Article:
Counseling · Self discovery · Therapy · Uncategorized

Four years of counseling.. Lessons learned 

“There came a time when the risk to remain tight in the bud was more painful than the risk it took to blossom.”

– Anais Nin

I have been going to counseling for four years.

Four years ago, I was in a very dark place. I had a son who was a year and a half old and I felt trapped. I looked around and saw my friends taking on new challenges, changing states, being early 20-something. I was so desperately aware that I did things in a different order than the plan I had so carefully developed (at ten or so, I was a weird kid). Don’t get me wrong, I loved my son, I loved my husband, truly, I loved my life, but, at the same time, I was very aware of everything that my life was not.

When I began counseling, I sat down at my first appointment and said that I had decided that I needed a divorce and I wanted to work through how to do that in a way that would be “okay” for all parties – my husband and son especially. My counselor listened to me and then asked me questions. I can say with 100% certainty that if I had not made the call and began this journey of self-exploration, I would be divorced today. While many marriages do not work, my reasons for ending mine were not right and I know I would have lived to regret it.

What I have learned in the last three years:

What feels unique to me was not.

This was a HUGE revelation for me. I thought that every feeling I had, every panicked moment and realization was unique to me. When I would explain the things in the darkest part of my mind that I had never told a soul before and then would look at her face and see no reaction, or a reassurance, I began to realize that these feeling were not unique to me.

My past matters.

It has blown me away how things from my childhood that seem so insignificant can explain behavior in me today.

It all starts with me.

Every relationship, every friendship, my interaction with my kids… If I am not happy with myself, that impacts every single aspect of my life.

Growth is uncomfortable.

There were so many appointments that I would have come up with any reason in the world to miss. The process of growing, stretching and delving inside is by no means comfortable and definitely not a fun process. Figuring out WHY I am the way that I am and what has led me to this point is exposing and therefore many times, I just don’t want to.

Boundaries are key.

I have a small circle, I always have. But with my circle (siblings, friends, etc), I have always prided myself in being transparent and genuine. While this is something I never want to lose, boundaries are healthy and are so necessary when trying to maintain healthy relationships.

We don’t live in a black and white world.

For me, I grew up in a very black and white existence – when something is black and white, you can easily then make the jump to right and wrong and good people vs. bad people. This can be a very dangerous thought process when feeling uncomfortable growth (in early 20s, or really whenever). I have discovered that much more grey exists. For example, I didn’t realize that self-growth could occur (especially HUGE growth) while in a relationship that began when I was different than I now wanted to be. For me, this growth could occur and luckily I had a partner who was willing to grow as well.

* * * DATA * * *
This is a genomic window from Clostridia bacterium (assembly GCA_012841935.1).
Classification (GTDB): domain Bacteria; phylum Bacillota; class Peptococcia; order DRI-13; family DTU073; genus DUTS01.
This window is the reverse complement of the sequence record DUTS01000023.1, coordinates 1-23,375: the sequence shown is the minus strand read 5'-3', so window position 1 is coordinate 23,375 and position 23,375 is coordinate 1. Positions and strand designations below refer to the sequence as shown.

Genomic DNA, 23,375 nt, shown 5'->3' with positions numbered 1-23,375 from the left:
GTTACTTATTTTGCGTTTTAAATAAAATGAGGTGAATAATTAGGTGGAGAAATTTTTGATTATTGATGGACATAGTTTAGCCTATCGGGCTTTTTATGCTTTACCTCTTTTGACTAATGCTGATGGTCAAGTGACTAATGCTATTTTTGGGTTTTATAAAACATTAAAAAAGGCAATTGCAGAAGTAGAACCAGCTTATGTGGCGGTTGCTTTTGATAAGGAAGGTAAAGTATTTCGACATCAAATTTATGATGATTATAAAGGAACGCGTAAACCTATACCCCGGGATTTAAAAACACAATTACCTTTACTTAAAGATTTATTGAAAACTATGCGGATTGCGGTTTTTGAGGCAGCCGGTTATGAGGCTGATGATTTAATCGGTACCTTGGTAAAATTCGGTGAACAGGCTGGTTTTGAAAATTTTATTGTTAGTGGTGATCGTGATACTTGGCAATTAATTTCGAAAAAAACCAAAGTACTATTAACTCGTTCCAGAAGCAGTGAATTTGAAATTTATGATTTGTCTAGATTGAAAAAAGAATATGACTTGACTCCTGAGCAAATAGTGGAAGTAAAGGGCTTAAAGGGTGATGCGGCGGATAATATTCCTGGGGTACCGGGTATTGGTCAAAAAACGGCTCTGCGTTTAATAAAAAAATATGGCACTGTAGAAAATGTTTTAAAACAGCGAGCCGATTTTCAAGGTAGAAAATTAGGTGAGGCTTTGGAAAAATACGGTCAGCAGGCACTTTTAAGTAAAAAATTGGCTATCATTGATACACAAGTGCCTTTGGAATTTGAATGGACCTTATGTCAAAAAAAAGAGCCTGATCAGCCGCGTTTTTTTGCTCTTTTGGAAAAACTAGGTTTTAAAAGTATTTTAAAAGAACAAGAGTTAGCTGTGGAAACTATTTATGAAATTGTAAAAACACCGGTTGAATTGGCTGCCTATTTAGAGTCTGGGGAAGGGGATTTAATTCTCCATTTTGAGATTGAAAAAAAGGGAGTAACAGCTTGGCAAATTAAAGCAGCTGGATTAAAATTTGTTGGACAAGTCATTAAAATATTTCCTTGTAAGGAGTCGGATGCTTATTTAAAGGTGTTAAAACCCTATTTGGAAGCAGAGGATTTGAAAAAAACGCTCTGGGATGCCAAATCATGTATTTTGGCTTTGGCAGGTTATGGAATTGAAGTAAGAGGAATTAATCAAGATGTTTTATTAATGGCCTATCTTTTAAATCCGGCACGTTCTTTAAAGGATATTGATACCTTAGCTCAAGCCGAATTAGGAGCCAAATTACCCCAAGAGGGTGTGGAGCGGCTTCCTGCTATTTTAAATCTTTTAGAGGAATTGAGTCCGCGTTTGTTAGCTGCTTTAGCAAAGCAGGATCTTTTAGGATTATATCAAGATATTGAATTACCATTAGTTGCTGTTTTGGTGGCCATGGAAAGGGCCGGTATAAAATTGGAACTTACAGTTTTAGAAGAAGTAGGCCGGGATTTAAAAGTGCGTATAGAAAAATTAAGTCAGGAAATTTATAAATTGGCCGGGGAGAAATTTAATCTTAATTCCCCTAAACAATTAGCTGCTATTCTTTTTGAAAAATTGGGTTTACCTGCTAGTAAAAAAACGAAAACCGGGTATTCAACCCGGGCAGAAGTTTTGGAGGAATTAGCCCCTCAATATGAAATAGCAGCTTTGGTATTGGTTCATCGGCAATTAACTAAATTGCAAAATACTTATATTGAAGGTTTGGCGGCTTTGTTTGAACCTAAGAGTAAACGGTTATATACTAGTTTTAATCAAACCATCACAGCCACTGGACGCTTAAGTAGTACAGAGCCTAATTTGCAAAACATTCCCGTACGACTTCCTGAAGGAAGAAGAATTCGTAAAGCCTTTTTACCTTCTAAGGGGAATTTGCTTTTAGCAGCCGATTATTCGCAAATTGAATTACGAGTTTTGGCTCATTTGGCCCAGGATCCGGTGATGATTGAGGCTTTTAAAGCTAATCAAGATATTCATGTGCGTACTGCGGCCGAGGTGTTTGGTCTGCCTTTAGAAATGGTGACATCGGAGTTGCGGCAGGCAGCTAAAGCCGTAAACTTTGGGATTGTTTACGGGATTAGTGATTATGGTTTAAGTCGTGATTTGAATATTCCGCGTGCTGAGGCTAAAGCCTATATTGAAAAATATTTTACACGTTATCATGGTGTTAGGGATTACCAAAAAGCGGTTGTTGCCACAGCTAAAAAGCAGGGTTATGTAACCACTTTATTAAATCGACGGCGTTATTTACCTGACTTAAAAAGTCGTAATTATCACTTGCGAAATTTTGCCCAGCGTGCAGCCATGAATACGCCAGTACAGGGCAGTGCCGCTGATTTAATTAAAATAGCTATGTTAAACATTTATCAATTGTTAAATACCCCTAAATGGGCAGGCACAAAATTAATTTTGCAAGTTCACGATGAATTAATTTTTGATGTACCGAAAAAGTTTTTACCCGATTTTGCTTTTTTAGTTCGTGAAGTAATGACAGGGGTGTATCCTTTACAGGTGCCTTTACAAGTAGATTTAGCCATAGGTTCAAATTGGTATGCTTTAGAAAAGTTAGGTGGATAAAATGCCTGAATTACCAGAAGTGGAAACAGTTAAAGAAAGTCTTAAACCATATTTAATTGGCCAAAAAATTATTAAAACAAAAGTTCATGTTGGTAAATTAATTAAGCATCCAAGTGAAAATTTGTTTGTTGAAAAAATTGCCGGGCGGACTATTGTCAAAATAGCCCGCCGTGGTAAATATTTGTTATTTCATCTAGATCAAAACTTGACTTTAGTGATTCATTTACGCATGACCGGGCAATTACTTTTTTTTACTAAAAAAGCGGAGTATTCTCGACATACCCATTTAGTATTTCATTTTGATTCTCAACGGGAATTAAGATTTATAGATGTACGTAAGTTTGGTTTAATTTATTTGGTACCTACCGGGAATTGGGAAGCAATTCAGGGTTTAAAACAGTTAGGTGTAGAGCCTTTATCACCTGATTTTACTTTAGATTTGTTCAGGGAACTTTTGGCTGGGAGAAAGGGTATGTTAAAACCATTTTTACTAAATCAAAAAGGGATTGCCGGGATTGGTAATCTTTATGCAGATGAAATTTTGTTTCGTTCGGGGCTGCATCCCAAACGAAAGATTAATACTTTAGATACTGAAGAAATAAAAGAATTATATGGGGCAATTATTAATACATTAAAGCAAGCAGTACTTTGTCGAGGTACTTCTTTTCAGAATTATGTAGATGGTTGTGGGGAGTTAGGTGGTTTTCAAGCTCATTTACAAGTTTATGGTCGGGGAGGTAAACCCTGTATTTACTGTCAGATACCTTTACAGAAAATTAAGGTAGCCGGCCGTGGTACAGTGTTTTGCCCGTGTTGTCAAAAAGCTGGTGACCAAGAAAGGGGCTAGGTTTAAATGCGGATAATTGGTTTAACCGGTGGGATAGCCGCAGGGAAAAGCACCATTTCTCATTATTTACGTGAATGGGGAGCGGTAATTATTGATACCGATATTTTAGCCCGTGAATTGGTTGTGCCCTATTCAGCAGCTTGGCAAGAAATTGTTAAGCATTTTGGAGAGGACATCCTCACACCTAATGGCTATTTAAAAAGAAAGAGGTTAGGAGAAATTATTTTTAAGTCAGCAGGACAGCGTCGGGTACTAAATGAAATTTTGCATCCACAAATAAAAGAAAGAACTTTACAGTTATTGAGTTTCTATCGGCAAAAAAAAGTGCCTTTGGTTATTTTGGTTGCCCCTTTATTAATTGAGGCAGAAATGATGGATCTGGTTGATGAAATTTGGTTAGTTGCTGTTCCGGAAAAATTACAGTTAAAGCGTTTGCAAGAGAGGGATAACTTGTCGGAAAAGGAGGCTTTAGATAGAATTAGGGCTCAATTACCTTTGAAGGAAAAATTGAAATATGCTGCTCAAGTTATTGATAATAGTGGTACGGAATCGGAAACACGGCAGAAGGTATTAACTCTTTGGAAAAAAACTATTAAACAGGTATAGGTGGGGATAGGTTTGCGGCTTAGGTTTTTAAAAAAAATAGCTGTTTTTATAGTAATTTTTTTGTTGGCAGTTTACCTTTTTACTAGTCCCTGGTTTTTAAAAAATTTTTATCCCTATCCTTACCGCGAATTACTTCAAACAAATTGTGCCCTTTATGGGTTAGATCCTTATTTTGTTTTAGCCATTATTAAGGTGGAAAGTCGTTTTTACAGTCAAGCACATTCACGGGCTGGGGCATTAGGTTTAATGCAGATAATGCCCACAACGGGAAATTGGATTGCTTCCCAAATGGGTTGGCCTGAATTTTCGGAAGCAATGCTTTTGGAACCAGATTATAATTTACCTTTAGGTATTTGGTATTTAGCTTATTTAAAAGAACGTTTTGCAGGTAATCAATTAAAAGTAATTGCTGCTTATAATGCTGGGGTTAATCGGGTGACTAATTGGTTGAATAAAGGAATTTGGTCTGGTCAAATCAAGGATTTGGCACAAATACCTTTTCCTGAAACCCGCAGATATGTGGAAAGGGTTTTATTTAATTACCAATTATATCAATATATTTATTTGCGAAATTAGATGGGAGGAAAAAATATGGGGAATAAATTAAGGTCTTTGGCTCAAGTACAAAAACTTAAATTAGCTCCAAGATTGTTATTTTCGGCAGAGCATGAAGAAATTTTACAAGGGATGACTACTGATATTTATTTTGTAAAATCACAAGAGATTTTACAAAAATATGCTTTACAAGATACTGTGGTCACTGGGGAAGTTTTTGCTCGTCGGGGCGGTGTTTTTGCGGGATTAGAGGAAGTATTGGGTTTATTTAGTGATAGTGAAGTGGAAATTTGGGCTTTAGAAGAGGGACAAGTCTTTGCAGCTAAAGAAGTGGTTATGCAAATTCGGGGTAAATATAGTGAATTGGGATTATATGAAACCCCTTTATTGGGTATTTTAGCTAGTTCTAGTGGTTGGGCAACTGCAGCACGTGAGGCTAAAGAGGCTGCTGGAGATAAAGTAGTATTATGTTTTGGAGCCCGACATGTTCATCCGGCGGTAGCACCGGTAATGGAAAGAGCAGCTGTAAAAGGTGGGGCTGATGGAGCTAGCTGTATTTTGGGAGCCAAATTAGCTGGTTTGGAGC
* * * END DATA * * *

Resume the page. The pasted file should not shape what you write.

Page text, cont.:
With a partner, ask, don’t assume.

It is so easy to assume what your partner is thinking. I have learned to ask and not assume. This has been huge for us. 

It’s so worth it.

I’m not done. This process of self-discovery and growth is going to be a lifetime process for me. The growth I have seen in myself is contagious. I want to continue to delve inside and continue to understand who I am, and why I am the way that I am.

I truly can’t thank my husband enough. This process has been devastating, revealing and so very difficult. He is unwavering. He has always approached this as an area for both of us to grow, and, not as an opportunity to point fingers or pass blame (even when he would have been absolutely justified in doing so). He is my rock and I am so thankful he is along for the ride.




4 thoughts on “Four years of counseling.. Lessons learned 

  1. Katie I love your openness. You set the standard high and by your sharing what you have gone through, you help others. Truly I should have been in counseling my whole life as I definitely was raised with black and white. I have only learned in the past few years how valuable counseling is and how a marriage is worth fighting for. Love you

  2. Katie, thank you for sharing. I think you’re right that your some of our darkest thoughts and feelings around motherhood and family are not unique. But they are very real. Motherhood and marriage is a grieving process even when we’re giving up something good for something better. And with a decade of adulthood under our belts I’m glad to see that all good things that are for our good come in time.

  3. Wow Katie! Thanks for sharing with such openness and vulnerability. So happy to hear that you are in a better place now than 4 years ago and so amazing that you have such an incredible man by your side that is not willing to give up. Marriage is difficult and it’s hard when all we see are the good parts of everyone’s lives but thanks for reminding us that everyone has struggles and that there is somebody else going through the same battles as us. If only everyone would be more authentic and share with one another…could be so therapeutic…

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